Supreme Court upholds all but one of Texas’ legislative districts that were found racially discriminatory |

Supreme Court upholds all but one of Texas’ legislative districts that were found racially discriminatory

J. Scott Applewhite/AP
The U.S. Supreme Court building in Washington, D.C.

AUSTIN, Texas — The U.S. Supreme Court on Monday reversed a lower court ruling that found a number of Texas congressional and statehouse districts were discriminatory and needed to be redrawn.

With the exception of House District 90 in Fort Worth, held by Democrat Ramon Romero, the court ruled in a 5-4 opinion that the other 10 statehouse districts and two congressional districts ruled discriminatory by a district court in San Antonio were lawful.

The ruling is a major victory for the state, which had argued its maps could not be discriminatory because lawmakers drawing them followed the road map laid out by the San Antonio district court. The lower court’s ruling would have opened up inroads for further Democratic growth in the state’s statehouse and congressional maps.

“The court rightly recognized that the Constitution protects the right of Texans to draw their own legislative districts, and rejected the misguided efforts by unelected federal judges to wrest control of Texas elections from Texas voters,” Attorney General Ken Paxton said in a written statement. “This is a huge win for the Constitution, Texas, and the democratic process. Once again, Texans have the power to govern themselves.”

While arguing the case in April, the more liberal Supreme Court justices had questioned whether they should have jurisdiction.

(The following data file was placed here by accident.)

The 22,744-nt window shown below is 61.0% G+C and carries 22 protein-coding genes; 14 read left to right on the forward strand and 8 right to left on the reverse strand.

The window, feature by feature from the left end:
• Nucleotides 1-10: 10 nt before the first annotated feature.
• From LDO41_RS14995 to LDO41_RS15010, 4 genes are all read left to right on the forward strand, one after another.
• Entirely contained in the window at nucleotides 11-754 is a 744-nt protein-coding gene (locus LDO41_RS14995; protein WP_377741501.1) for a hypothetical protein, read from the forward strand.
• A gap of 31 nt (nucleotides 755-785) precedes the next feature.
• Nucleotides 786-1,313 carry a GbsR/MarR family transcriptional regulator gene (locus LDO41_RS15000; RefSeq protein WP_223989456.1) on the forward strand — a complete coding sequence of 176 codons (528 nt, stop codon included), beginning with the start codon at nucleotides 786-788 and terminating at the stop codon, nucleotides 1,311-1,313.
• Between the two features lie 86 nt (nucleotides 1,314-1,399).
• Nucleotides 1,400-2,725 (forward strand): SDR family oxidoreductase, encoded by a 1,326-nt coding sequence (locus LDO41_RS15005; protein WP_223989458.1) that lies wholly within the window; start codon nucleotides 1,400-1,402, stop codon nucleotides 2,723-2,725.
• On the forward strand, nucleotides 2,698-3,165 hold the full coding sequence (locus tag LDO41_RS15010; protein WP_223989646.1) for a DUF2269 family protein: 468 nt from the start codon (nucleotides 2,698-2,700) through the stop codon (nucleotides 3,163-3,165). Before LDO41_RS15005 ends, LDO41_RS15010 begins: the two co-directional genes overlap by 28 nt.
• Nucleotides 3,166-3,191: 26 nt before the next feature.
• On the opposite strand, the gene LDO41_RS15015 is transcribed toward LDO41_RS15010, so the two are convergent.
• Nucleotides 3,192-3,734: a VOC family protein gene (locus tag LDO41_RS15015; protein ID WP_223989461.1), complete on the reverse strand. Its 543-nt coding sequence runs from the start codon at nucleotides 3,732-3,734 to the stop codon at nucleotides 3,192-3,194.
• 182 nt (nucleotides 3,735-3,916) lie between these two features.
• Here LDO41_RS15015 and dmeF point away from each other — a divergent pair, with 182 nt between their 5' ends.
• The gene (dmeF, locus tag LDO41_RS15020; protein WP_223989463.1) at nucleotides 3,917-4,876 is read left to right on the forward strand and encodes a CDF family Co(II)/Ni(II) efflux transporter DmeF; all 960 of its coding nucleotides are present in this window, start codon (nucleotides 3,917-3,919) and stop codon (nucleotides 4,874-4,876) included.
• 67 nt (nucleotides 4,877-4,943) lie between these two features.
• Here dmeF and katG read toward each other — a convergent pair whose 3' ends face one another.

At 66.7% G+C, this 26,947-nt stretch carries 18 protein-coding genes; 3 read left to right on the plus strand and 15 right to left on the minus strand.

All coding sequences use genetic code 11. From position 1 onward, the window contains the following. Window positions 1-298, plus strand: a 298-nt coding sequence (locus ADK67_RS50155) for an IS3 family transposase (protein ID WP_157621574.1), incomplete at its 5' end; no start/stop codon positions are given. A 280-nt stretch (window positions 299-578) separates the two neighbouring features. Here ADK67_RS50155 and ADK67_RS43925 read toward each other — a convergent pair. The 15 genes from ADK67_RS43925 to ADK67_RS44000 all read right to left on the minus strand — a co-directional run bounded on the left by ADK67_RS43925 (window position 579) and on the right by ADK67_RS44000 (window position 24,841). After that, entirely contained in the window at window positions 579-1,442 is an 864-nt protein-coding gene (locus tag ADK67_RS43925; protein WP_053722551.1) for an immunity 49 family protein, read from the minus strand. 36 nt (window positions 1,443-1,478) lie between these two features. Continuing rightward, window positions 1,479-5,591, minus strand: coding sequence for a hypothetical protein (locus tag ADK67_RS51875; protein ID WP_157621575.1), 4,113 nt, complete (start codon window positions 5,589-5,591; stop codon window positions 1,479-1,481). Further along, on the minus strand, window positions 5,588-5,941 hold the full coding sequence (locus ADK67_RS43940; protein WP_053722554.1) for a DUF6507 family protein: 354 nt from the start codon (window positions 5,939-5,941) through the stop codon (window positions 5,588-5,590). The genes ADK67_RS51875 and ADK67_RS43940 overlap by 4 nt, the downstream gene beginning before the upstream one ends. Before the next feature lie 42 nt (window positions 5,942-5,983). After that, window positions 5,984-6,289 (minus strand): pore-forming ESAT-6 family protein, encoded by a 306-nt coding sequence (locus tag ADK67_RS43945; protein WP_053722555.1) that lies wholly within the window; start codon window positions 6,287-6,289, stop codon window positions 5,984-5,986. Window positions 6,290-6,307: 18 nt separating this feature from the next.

TribLIVE commenting policy

You are solely responsible for your comments and by using you agree to our Terms of Service.

We moderate comments. Our goal is to provide substantive commentary for a general readership. By screening submissions, we provide a space where readers can share intelligent and informed commentary that enhances the quality of our news and information.

While most comments will be posted if they are on-topic and not abusive, moderating decisions are subjective. We will make them as carefully and consistently as we can. Because of the volume of reader comments, we cannot review individual moderation decisions with readers.

We value thoughtful comments representing a range of views that make their point quickly and politely. We make an effort to protect discussions from repeated comments either by the same reader or different readers

We follow the same standards for taste as the daily newspaper. A few things we won't tolerate: personal attacks, obscenity, vulgarity, profanity (including expletives and letters followed by dashes), commercial promotion, impersonations, incoherence, proselytizing and SHOUTING. Don't include URLs to Web sites.

We do not edit comments. They are either approved or deleted. We reserve the right to edit a comment that is quoted or excerpted in an article. In this case, we may fix spelling and punctuation.

We welcome strong opinions and criticism of our work, but we don't want comments to become bogged down with discussions of our policies and we will moderate accordingly.

We appreciate it when readers and people quoted in articles or blog posts point out errors of fact or emphasis and will investigate all assertions. But these suggestions should be sent via e-mail. To avoid distracting other readers, we won't publish comments that suggest a correction. Instead, corrections will be made in a blog post or in an article.